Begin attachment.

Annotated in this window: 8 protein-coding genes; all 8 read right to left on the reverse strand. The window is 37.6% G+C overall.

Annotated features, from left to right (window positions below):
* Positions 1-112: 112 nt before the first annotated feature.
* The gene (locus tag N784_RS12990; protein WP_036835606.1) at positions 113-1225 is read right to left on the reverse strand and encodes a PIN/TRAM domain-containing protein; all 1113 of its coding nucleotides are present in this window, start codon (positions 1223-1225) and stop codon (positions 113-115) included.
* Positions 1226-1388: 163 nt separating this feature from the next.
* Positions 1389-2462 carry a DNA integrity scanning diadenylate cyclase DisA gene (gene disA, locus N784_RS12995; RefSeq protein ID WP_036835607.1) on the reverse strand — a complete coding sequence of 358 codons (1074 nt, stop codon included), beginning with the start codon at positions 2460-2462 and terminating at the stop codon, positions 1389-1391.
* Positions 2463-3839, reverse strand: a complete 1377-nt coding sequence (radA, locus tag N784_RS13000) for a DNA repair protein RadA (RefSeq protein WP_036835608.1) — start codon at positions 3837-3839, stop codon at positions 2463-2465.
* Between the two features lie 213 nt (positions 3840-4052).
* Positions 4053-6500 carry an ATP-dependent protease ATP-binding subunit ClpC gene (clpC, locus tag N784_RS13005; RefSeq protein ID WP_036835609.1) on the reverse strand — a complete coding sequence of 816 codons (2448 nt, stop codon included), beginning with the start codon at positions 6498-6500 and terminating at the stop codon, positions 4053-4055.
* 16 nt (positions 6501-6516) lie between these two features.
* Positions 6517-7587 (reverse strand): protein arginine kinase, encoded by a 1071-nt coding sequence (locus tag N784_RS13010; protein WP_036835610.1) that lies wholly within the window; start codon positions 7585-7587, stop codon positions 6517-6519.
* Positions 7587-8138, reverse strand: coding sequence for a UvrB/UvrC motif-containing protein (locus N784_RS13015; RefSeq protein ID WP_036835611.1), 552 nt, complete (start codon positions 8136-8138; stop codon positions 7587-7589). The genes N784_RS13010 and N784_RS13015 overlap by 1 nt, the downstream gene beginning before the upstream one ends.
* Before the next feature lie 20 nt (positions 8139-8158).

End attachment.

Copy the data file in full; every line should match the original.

Annotated in this window: 8 protein-coding genes; all 8 read right to left on the reverse strand. The window is 37.6% G+C overall.

Annotated features, from left to right (window positions below):
* Positions 1-112: 112 nt before the first annotated feature.
* The gene (locus tag N784_RS12990; protein WP_036835606.1) at positions 113-1225 is read right to left on the reverse strand and encodes a PIN/TRAM domain-containing protein; all 1113 of its coding nucleotides are present in this window, start codon (positions 1223-1225) and stop codon (positions 113-115) included.
* Positions 1226-1388: 163 nt separating this feature from the next.
* Positions 1389-2462 carry a DNA integrity scanning diadenylate cyclase DisA gene (gene disA, locus N784_RS12995; RefSeq protein ID WP_036835607.1) on the reverse strand — a complete coding sequence of 358 codons (1074 nt, stop codon included), beginning with the start codon at positions 2460-2462 and terminating at the stop codon, positions 1389-1391.
* Positions 2463-3839, reverse strand: a complete 1377-nt coding sequence (radA, locus tag N784_RS13000) for a DNA repair protein RadA (RefSeq protein WP_036835608.1) — start codon at positions 3837-3839, stop codon at positions 2463-2465.
* Between the two features lie 213 nt (positions 3840-4052).
* Positions 4053-6500 carry an ATP-dependent protease ATP-binding subunit ClpC gene (clpC, locus tag N784_RS13005; RefSeq protein ID WP_036835609.1) on the reverse strand — a complete coding sequence of 816 codons (2448 nt, stop codon included), beginning with the start codon at positions 6498-6500 and terminating at the stop codon, positions 4053-4055.
* 16 nt (positions 6501-6516) lie between these two features.
* Positions 6517-7587 (reverse strand): protein arginine kinase, encoded by a 1071-nt coding sequence (locus tag N784_RS13010; protein WP_036835610.1) that lies wholly within the window; start codon positions 7585-7587, stop codon positions 6517-6519.
* Positions 7587-8138, reverse strand: coding sequence for a UvrB/UvrC motif-containing protein (locus N784_RS13015; RefSeq protein ID WP_036835611.1), 552 nt, complete (start codon positions 8136-8138; stop codon positions 7587-7589). The genes N784_RS13010 and N784_RS13015 overlap by 1 nt, the downstream gene beginning before the upstream one ends.
* Before the next feature lie 20 nt (positions 8139-8158).